Horticultural robotics centre to revolutionise Aussie farming
Located at the University of Sydney, the Horticulture Innovation Centre for Robotics and Intelligent Systems (HICRIS), will initially host a $10 million commitment to projects in robotics and autonomous technology that aim to increase farm efficiencies.
Hort Innovation CEO John Lloyd and Australia’s Assistant Minister for Agriculture Senator Anne Ruston
Horticulture Innovation Australia (Hort Innovation) chief executive, John Lloyd, said the new centre will help the horticulture industry minimise labour costs and prepare for the future.
“Never before have we seen this level of innovation in the horticulture industry. Through working with the University of Sydney, we have been able to develop technology that can detect foreign matter, robots with that can map tree-crop architecture, and ground-breaking autonomous weed identification and eradication capabilities,” he said.
“Through the Horticulture Innovation Centre for Robotics and Intelligent Systems, this research will be further expanded to investigate capabilities such as automated crop forecasting, to predict the best time to harvest, and ground penetrating radar sensors to measure things like soil water content.
“Importantly through our latest work, which is funded through vegetable industry levies and funds from the Australian Government, we are looking at identifying commercial partnerships with the aim of making these new technologies accessible to growers. The development of horticulture technology standards and policies to meet regulations, will also be a focus.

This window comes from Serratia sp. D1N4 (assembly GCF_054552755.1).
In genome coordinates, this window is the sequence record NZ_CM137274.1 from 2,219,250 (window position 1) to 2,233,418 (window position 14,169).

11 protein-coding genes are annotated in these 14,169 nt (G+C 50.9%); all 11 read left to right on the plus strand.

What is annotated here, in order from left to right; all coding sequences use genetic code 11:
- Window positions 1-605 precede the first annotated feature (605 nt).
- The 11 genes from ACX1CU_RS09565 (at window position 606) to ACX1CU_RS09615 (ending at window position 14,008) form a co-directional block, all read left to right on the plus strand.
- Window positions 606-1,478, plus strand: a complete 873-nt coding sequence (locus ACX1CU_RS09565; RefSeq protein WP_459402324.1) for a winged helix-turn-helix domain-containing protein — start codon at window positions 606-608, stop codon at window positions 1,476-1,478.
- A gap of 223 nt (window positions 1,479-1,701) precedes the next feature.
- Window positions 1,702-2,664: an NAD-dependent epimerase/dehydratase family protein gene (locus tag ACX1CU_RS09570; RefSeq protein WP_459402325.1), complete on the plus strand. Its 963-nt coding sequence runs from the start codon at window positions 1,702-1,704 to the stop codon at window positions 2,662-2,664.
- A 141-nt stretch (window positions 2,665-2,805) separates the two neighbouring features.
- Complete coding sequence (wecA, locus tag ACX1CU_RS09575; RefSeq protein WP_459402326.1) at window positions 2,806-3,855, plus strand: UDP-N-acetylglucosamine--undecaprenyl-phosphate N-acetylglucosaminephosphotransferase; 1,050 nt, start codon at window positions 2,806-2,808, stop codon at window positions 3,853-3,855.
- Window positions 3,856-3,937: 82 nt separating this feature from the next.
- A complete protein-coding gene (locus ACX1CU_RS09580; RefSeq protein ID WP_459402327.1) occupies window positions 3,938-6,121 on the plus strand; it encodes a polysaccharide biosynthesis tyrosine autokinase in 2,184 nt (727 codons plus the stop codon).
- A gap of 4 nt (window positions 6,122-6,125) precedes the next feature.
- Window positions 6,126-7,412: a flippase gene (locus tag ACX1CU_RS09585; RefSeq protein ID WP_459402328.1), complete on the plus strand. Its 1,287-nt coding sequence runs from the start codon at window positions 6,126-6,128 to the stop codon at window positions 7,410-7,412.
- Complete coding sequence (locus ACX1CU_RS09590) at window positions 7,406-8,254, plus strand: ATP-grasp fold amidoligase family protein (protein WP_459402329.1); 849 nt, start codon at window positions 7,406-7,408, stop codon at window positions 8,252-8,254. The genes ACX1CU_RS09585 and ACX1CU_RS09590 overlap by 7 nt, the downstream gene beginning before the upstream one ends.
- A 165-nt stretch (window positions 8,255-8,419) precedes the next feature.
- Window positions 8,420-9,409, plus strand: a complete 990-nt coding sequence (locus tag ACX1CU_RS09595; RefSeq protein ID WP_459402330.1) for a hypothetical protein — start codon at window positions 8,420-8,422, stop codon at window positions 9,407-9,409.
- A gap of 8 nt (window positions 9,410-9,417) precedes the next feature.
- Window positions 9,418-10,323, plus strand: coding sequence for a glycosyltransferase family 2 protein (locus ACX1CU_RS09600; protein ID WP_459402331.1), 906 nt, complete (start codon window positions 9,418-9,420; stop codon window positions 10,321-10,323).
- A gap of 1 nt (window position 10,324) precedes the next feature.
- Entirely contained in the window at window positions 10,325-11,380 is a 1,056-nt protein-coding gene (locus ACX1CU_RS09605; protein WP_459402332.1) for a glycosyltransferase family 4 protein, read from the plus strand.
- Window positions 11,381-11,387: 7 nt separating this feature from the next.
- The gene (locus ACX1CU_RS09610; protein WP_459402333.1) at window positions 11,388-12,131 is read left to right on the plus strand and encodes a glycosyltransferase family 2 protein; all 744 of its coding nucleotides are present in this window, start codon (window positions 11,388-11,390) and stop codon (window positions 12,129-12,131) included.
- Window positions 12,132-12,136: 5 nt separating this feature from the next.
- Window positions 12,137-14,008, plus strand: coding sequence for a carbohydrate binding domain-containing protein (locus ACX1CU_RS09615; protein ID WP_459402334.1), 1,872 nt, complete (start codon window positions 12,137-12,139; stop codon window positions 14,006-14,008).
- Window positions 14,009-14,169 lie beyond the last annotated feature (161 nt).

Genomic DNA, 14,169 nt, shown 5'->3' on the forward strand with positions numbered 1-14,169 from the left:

“This centre will give current and emerging generations of growers and agri-scientists the resources they need to develop their ideas for the benefit of the industry, and all Australians.”
Mr Lloyd said Horticulture Innovation Australia is delighted to be working with the University of Sydney to achieve results for Australian growers.
University of Sydney’s Professor, Salah Sukkarieh, Director of Research and Innovation at the Australian Centre for Field Robotics, thanked Hort Innovation for its continuing support of robotic research, saying the HICRIS would further put Australia’s – and the University’s – reputation for developing world-leading technologies, on the world map.
“The Horticulture Innovation Centre for Robotics and Autonomous Systems will be positioned within the University’s internationally recognised Australian Centre for Field Robotics, with access to the nation’s leading roboticists and researchers,” he said.
Professor Sukkarieh said the Centre will initially have six research fellows, five PhD students and six technical staff.
“It will attract Australia’s brightest minds in engineering and science. It will also act as a training facility for Australian growers and the future generations of students who are passionate about creating innovative solutions to make farming more efficient.”
For more information: horticulture.com.au/research-levy/hicris